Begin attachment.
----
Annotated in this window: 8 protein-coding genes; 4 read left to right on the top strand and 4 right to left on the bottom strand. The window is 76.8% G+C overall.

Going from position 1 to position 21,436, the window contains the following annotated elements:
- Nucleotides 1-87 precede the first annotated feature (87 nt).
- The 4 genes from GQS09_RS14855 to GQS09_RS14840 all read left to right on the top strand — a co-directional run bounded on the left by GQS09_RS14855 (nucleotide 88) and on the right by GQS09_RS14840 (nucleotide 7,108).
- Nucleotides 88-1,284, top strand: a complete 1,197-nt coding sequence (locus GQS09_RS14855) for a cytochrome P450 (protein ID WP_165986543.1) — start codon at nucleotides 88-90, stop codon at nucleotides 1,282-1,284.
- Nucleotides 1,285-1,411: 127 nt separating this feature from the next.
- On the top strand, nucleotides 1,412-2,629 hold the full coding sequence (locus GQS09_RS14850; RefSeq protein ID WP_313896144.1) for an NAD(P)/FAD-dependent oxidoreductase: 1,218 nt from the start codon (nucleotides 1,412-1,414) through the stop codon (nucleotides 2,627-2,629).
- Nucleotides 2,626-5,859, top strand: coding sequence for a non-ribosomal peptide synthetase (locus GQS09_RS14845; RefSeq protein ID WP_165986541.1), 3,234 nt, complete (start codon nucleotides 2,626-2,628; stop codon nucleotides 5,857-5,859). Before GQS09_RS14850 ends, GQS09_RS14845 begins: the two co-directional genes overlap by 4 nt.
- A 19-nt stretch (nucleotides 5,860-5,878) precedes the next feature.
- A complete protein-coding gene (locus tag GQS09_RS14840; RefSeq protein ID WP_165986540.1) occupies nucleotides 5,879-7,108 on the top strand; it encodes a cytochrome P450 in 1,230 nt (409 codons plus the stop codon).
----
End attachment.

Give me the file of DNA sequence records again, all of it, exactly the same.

Annotated in this window: 8 protein-coding genes; 4 read left to right on the top strand and 4 right to left on the bottom strand. The window is 76.8% G+C overall.

Going from position 1 to position 21,436, the window contains the following annotated elements:
- Nucleotides 1-87 precede the first annotated feature (87 nt).
- The 4 genes from GQS09_RS14855 to GQS09_RS14840 all read left to right on the top strand — a co-directional run bounded on the left by GQS09_RS14855 (nucleotide 88) and on the right by GQS09_RS14840 (nucleotide 7,108).
- Nucleotides 88-1,284, top strand: a complete 1,197-nt coding sequence (locus GQS09_RS14855) for a cytochrome P450 (protein ID WP_165986543.1) — start codon at nucleotides 88-90, stop codon at nucleotides 1,282-1,284.
- Nucleotides 1,285-1,411: 127 nt separating this feature from the next.
- On the top strand, nucleotides 1,412-2,629 hold the full coding sequence (locus GQS09_RS14850; RefSeq protein ID WP_313896144.1) for an NAD(P)/FAD-dependent oxidoreductase: 1,218 nt from the start codon (nucleotides 1,412-1,414) through the stop codon (nucleotides 2,627-2,629).
- Nucleotides 2,626-5,859, top strand: coding sequence for a non-ribosomal peptide synthetase (locus GQS09_RS14845; RefSeq protein ID WP_165986541.1), 3,234 nt, complete (start codon nucleotides 2,626-2,628; stop codon nucleotides 5,857-5,859). Before GQS09_RS14850 ends, GQS09_RS14845 begins: the two co-directional genes overlap by 4 nt.
- A 19-nt stretch (nucleotides 5,860-5,878) precedes the next feature.
- A complete protein-coding gene (locus tag GQS09_RS14840; RefSeq protein ID WP_165986540.1) occupies nucleotides 5,879-7,108 on the top strand; it encodes a cytochrome P450 in 1,230 nt (409 codons plus the stop codon).